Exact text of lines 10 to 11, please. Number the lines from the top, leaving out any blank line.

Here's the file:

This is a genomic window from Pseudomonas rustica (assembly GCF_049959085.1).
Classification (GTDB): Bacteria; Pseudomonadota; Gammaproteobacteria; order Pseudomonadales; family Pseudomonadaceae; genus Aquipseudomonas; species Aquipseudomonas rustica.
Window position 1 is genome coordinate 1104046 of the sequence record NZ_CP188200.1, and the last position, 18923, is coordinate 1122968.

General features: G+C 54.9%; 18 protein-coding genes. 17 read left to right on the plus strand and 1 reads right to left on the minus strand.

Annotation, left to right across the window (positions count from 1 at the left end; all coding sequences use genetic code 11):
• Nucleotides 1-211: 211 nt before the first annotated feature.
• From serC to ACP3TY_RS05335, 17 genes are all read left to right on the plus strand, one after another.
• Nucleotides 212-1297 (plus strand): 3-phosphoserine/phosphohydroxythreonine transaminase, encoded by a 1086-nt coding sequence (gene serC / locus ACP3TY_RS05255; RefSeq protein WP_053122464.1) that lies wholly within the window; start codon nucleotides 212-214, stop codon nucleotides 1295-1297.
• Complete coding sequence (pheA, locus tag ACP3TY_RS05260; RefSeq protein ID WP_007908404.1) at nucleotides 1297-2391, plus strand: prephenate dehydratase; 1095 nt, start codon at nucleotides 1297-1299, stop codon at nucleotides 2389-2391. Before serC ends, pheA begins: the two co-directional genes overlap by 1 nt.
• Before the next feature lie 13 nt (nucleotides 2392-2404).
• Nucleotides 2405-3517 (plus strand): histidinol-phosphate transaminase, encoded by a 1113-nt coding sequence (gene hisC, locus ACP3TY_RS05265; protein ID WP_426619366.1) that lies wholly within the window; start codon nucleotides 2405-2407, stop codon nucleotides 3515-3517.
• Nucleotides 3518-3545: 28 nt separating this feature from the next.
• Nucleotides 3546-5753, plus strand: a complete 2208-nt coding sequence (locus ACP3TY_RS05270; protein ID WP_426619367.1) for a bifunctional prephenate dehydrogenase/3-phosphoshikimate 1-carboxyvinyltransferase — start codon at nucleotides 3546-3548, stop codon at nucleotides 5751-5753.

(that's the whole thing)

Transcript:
• Before the next feature lie 13 nt (nucleotides 2392-2404).
• Nucleotides 2405-3517 (plus strand): histidinol-phosphate transaminase, encoded by a 1113-nt coding sequence (gene hisC, locus ACP3TY_RS05265; protein ID WP_426619366.1) that lies wholly within the window; start codon nucleotides 2405-2407, stop codon nucleotides 3515-3517.